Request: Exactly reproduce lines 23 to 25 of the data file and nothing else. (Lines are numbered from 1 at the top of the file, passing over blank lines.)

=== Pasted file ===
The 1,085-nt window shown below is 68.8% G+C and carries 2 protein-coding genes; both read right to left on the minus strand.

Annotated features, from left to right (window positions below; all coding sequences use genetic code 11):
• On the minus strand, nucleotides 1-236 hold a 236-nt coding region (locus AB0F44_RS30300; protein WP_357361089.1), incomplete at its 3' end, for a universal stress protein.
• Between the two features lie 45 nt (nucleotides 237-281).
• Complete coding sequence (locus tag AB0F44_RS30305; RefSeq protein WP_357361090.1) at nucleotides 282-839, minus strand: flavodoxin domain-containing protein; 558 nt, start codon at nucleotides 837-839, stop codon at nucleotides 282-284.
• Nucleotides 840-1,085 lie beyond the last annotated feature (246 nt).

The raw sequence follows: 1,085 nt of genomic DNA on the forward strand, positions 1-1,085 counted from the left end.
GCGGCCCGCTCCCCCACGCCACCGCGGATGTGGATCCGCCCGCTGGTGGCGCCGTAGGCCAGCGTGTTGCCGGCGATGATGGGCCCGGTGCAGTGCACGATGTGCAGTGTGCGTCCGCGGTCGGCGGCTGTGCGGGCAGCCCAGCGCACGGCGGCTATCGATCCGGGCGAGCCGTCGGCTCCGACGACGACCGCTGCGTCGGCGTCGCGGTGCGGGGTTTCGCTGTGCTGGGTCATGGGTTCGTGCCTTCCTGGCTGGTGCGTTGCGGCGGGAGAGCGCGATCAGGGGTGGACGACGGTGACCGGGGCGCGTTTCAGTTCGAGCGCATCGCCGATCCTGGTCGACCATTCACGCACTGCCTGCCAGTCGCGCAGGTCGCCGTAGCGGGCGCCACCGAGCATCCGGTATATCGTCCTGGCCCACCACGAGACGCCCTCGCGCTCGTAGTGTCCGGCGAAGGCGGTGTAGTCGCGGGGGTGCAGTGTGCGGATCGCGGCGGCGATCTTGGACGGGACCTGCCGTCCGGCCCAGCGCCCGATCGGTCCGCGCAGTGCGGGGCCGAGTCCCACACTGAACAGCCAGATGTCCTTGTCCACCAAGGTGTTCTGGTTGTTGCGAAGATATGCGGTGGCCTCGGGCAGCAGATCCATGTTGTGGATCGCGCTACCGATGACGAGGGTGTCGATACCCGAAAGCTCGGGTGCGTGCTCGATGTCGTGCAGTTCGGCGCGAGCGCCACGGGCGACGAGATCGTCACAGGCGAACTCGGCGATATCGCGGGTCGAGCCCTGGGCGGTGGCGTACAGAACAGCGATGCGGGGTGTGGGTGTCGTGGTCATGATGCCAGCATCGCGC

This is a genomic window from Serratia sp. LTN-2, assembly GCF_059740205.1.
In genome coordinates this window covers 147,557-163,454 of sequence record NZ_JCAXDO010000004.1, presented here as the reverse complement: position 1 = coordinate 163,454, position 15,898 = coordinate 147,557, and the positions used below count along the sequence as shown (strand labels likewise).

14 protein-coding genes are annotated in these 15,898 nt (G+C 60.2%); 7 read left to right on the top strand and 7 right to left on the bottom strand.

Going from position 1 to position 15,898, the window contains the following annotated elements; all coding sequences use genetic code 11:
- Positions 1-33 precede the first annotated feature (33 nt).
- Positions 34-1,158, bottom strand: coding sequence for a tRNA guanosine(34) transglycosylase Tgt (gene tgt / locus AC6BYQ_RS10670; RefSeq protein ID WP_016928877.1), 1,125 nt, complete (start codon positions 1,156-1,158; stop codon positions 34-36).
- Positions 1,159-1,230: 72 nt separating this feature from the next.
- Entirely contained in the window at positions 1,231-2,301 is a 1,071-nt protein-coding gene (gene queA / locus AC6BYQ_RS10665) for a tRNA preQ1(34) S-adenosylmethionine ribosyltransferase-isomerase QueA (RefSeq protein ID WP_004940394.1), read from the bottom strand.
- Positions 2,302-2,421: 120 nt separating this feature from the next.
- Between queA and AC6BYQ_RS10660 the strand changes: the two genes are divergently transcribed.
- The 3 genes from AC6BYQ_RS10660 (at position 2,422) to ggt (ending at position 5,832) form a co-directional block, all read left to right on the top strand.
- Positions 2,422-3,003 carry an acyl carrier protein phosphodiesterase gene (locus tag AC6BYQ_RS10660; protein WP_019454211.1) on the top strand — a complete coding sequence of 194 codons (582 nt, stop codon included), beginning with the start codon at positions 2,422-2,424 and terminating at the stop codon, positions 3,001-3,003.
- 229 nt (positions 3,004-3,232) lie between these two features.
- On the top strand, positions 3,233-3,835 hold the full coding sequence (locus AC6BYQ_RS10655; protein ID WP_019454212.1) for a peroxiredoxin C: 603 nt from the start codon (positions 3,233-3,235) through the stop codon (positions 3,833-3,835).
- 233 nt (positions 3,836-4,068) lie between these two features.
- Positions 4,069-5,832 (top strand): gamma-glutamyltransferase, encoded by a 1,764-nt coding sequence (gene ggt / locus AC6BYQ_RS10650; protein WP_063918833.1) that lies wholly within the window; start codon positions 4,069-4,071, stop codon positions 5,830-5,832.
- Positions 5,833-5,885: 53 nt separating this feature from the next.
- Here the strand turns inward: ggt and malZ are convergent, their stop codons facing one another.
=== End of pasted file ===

- 233 nt (positions 3,836-4,068) lie between these two features.
- Positions 4,069-5,832 (top strand): gamma-glutamyltransferase, encoded by a 1,764-nt coding sequence (gene ggt / locus AC6BYQ_RS10650; protein WP_063918833.1) that lies wholly within the window; start codon positions 4,069-4,071, stop codon positions 5,830-5,832.
- Positions 5,833-5,885: 53 nt separating this feature from the next.